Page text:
Source: based on data available from “Orders and Deliveries”, www.boeing.com.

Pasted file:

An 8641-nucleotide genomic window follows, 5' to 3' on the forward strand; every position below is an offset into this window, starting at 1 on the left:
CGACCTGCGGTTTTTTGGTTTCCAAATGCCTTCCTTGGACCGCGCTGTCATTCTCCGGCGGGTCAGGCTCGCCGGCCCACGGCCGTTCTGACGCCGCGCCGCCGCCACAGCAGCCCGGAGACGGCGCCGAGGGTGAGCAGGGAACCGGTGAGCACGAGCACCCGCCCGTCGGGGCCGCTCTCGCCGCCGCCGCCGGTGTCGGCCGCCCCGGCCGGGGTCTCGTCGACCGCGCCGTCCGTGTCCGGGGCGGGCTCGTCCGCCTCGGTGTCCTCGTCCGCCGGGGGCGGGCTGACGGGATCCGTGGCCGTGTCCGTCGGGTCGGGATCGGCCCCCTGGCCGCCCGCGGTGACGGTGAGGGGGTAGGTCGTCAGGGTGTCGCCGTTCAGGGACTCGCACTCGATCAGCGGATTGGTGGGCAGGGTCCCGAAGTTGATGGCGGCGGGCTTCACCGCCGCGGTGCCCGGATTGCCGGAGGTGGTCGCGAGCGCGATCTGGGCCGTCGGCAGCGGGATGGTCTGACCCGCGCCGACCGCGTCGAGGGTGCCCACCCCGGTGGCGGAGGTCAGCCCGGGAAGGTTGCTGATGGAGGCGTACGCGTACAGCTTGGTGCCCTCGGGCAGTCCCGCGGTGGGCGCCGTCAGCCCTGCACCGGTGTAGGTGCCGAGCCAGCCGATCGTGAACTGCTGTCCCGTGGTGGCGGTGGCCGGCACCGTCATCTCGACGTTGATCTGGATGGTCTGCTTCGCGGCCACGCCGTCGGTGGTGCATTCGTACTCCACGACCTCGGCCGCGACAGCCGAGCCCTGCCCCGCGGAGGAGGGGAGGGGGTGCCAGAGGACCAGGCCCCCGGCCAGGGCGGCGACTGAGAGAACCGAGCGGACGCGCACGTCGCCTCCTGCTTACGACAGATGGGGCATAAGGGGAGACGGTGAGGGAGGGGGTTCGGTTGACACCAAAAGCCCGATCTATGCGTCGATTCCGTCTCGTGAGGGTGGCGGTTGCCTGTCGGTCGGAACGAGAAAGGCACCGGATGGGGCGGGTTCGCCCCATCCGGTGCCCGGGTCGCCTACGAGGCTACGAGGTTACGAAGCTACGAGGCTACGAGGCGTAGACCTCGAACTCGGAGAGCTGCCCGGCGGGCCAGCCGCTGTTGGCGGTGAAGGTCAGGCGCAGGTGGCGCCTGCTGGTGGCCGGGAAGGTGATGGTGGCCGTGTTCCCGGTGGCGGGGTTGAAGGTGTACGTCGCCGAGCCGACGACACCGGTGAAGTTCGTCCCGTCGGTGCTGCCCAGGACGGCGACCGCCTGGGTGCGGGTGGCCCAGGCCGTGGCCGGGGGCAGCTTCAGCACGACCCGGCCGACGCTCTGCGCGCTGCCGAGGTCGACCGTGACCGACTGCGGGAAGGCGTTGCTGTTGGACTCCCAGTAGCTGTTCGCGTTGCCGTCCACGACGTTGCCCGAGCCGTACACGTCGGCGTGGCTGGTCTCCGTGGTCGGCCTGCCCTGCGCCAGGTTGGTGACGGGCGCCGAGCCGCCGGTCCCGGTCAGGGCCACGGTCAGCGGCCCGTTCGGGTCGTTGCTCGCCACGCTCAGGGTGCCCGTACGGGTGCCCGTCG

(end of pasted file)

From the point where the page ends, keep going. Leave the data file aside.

The deliveries of 747s are characterized by cycles representing the introduction of a new variant. Although the 747 was initially designed primarily for the transatlantic market (the 747-100 had a range of about 9,500 km), it ultimately became the definitive transpacific carrier. After introducing the long-range Boeing 747-400 in the late 1980s (range of about 13,000 km), which made it suitable for non-stop transpacific services, Asian carriers accounted for the majority of B747 sales. The last 747-400 was delivered in 2009, which marked the end of the business cycle of the series. In 2011, the first deliveries of the 747-8, a new generation of the series, took place. The 747-8 comes both as a cargo and passenger version. Boeing announced that it will cease to deliver 747s by 2022, marking the production end of this line of aircraft. 747s are expected to remain in service into the 2030s, mostly for cargo. For instance, British Airways retired its 747 fleet in 2020.